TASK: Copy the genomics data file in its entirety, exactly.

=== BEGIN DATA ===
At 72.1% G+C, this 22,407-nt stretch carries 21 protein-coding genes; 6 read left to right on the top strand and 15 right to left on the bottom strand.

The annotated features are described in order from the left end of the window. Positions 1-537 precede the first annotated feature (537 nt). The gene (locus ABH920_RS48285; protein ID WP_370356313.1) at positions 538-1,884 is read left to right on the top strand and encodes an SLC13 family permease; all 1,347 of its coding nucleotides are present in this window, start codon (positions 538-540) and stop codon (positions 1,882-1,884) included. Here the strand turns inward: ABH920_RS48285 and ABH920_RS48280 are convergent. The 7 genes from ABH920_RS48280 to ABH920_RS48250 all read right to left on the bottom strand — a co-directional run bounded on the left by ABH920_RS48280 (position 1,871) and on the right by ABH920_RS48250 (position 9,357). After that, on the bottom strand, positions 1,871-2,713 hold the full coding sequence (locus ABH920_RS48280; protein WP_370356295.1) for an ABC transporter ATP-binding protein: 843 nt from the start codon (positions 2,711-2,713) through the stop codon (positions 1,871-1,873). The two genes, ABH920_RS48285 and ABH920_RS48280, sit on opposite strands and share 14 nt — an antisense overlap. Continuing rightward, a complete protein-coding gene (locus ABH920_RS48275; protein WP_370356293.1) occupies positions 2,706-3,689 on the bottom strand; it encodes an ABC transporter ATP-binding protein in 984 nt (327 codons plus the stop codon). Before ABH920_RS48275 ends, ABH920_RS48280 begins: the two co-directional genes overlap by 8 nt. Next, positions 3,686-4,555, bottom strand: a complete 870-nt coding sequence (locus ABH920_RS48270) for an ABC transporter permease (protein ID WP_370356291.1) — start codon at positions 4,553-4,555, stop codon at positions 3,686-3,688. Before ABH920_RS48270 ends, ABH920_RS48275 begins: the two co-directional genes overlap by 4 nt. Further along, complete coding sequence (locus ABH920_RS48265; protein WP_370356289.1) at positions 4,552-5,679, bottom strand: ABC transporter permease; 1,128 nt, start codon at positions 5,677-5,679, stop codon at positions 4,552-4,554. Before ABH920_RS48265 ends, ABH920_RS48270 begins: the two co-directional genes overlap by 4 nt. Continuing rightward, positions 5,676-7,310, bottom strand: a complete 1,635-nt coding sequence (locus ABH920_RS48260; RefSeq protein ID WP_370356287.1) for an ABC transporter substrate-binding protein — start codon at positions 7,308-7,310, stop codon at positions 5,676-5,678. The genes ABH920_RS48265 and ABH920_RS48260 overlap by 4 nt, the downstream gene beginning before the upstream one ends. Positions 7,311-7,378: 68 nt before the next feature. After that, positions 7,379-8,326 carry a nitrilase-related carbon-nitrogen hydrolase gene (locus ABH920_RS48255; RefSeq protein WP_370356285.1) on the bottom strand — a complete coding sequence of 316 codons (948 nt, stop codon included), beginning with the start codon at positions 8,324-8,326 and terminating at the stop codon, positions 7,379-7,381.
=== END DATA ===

At 72.1% G+C, this 22,407-nt stretch carries 21 protein-coding genes; 6 read left to right on the top strand and 15 right to left on the bottom strand.

The annotated features are described in order from the left end of the window. Positions 1-537 precede the first annotated feature (537 nt). The gene (locus ABH920_RS48285; protein ID WP_370356313.1) at positions 538-1,884 is read left to right on the top strand and encodes an SLC13 family permease; all 1,347 of its coding nucleotides are present in this window, start codon (positions 538-540) and stop codon (positions 1,882-1,884) included. Here the strand turns inward: ABH920_RS48285 and ABH920_RS48280 are convergent. The 7 genes from ABH920_RS48280 to ABH920_RS48250 all read right to left on the bottom strand — a co-directional run bounded on the left by ABH920_RS48280 (position 1,871) and on the right by ABH920_RS48250 (position 9,357). After that, on the bottom strand, positions 1,871-2,713 hold the full coding sequence (locus ABH920_RS48280; protein WP_370356295.1) for an ABC transporter ATP-binding protein: 843 nt from the start codon (positions 2,711-2,713) through the stop codon (positions 1,871-1,873). The two genes, ABH920_RS48285 and ABH920_RS48280, sit on opposite strands and share 14 nt — an antisense overlap. Continuing rightward, a complete protein-coding gene (locus ABH920_RS48275; protein WP_370356293.1) occupies positions 2,706-3,689 on the bottom strand; it encodes an ABC transporter ATP-binding protein in 984 nt (327 codons plus the stop codon). Before ABH920_RS48275 ends, ABH920_RS48280 begins: the two co-directional genes overlap by 8 nt. Next, positions 3,686-4,555, bottom strand: a complete 870-nt coding sequence (locus ABH920_RS48270) for an ABC transporter permease (protein ID WP_370356291.1) — start codon at positions 4,553-4,555, stop codon at positions 3,686-3,688. Before ABH920_RS48270 ends, ABH920_RS48275 begins: the two co-directional genes overlap by 4 nt. Further along, complete coding sequence (locus ABH920_RS48265; protein WP_370356289.1) at positions 4,552-5,679, bottom strand: ABC transporter permease; 1,128 nt, start codon at positions 5,677-5,679, stop codon at positions 4,552-4,554. Before ABH920_RS48265 ends, ABH920_RS48270 begins: the two co-directional genes overlap by 4 nt. Continuing rightward, positions 5,676-7,310, bottom strand: a complete 1,635-nt coding sequence (locus ABH920_RS48260; RefSeq protein ID WP_370356287.1) for an ABC transporter substrate-binding protein — start codon at positions 7,308-7,310, stop codon at positions 5,676-5,678. The genes ABH920_RS48265 and ABH920_RS48260 overlap by 4 nt, the downstream gene beginning before the upstream one ends. Positions 7,311-7,378: 68 nt before the next feature. After that, positions 7,379-8,326 carry a nitrilase-related carbon-nitrogen hydrolase gene (locus ABH920_RS48255; RefSeq protein WP_370356285.1) on the bottom strand — a complete coding sequence of 316 codons (948 nt, stop codon included), beginning with the start codon at positions 8,324-8,326 and terminating at the stop codon, positions 7,379-7,381.